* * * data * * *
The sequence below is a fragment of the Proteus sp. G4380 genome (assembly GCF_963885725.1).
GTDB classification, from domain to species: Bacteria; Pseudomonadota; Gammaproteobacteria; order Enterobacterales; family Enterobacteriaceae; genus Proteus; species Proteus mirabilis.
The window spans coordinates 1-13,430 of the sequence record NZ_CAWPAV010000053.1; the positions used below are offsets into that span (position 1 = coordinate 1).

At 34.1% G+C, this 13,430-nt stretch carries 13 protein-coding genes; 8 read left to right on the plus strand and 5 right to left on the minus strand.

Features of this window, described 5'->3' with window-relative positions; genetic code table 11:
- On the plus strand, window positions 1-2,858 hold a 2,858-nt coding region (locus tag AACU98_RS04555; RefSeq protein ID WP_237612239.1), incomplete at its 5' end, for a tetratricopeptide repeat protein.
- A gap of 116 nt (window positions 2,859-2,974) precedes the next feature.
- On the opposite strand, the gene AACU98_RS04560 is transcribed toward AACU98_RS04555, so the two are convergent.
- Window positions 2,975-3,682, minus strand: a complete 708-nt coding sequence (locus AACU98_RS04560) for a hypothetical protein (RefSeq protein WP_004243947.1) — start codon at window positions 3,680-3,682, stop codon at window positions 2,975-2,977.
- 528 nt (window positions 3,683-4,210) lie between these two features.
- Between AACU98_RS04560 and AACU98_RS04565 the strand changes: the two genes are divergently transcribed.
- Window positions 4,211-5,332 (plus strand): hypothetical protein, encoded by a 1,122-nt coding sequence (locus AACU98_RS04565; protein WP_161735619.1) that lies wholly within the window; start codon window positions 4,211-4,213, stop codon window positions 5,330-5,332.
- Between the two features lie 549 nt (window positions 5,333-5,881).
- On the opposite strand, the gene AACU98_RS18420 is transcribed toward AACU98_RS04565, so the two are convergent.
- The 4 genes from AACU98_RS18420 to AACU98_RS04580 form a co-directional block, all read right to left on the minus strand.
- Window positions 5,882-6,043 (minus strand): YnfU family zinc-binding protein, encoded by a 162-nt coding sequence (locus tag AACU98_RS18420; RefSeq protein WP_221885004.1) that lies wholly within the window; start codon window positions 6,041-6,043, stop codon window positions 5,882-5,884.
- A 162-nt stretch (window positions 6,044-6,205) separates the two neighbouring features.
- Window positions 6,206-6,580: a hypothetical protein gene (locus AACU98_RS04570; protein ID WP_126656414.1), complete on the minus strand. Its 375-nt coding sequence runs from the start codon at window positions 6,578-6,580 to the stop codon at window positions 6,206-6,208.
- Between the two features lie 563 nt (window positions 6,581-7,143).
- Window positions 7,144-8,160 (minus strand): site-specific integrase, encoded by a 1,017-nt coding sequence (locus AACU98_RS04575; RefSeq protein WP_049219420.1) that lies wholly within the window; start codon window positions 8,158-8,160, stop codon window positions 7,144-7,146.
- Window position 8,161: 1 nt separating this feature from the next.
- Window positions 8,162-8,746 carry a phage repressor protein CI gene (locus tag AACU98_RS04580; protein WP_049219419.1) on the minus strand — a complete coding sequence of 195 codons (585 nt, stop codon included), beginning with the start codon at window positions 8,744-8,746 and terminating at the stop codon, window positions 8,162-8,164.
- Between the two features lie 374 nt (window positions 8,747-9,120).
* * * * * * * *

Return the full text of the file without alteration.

The sequence below is a fragment of the Proteus sp. G4380 genome (assembly GCF_963885725.1).
GTDB classification, from domain to species: Bacteria; Pseudomonadota; Gammaproteobacteria; order Enterobacterales; family Enterobacteriaceae; genus Proteus; species Proteus mirabilis.
The window spans coordinates 1-13,430 of the sequence record NZ_CAWPAV010000053.1; the positions used below are offsets into that span (position 1 = coordinate 1).

At 34.1% G+C, this 13,430-nt stretch carries 13 protein-coding genes; 8 read left to right on the plus strand and 5 right to left on the minus strand.

Features of this window, described 5'->3' with window-relative positions; genetic code table 11:
- On the plus strand, window positions 1-2,858 hold a 2,858-nt coding region (locus tag AACU98_RS04555; RefSeq protein ID WP_237612239.1), incomplete at its 5' end, for a tetratricopeptide repeat protein.
- A gap of 116 nt (window positions 2,859-2,974) precedes the next feature.
- On the opposite strand, the gene AACU98_RS04560 is transcribed toward AACU98_RS04555, so the two are convergent.
- Window positions 2,975-3,682, minus strand: a complete 708-nt coding sequence (locus AACU98_RS04560) for a hypothetical protein (RefSeq protein WP_004243947.1) — start codon at window positions 3,680-3,682, stop codon at window positions 2,975-2,977.
- 528 nt (window positions 3,683-4,210) lie between these two features.
- Between AACU98_RS04560 and AACU98_RS04565 the strand changes: the two genes are divergently transcribed.
- Window positions 4,211-5,332 (plus strand): hypothetical protein, encoded by a 1,122-nt coding sequence (locus AACU98_RS04565; protein WP_161735619.1) that lies wholly within the window; start codon window positions 4,211-4,213, stop codon window positions 5,330-5,332.
- Between the two features lie 549 nt (window positions 5,333-5,881).
- On the opposite strand, the gene AACU98_RS18420 is transcribed toward AACU98_RS04565, so the two are convergent.
- The 4 genes from AACU98_RS18420 to AACU98_RS04580 form a co-directional block, all read right to left on the minus strand.
- Window positions 5,882-6,043 (minus strand): YnfU family zinc-binding protein, encoded by a 162-nt coding sequence (locus tag AACU98_RS18420; RefSeq protein WP_221885004.1) that lies wholly within the window; start codon window positions 6,041-6,043, stop codon window positions 5,882-5,884.
- A 162-nt stretch (window positions 6,044-6,205) separates the two neighbouring features.
- Window positions 6,206-6,580: a hypothetical protein gene (locus AACU98_RS04570; protein ID WP_126656414.1), complete on the minus strand. Its 375-nt coding sequence runs from the start codon at window positions 6,578-6,580 to the stop codon at window positions 6,206-6,208.
- Between the two features lie 563 nt (window positions 6,581-7,143).
- Window positions 7,144-8,160 (minus strand): site-specific integrase, encoded by a 1,017-nt coding sequence (locus AACU98_RS04575; RefSeq protein WP_049219420.1) that lies wholly within the window; start codon window positions 8,158-8,160, stop codon window positions 7,144-7,146.
- Window position 8,161: 1 nt separating this feature from the next.
- Window positions 8,162-8,746 carry a phage repressor protein CI gene (locus tag AACU98_RS04580; protein WP_049219419.1) on the minus strand — a complete coding sequence of 195 codons (585 nt, stop codon included), beginning with the start codon at window positions 8,744-8,746 and terminating at the stop codon, window positions 8,162-8,164.
- Between the two features lie 374 nt (window positions 8,747-9,120).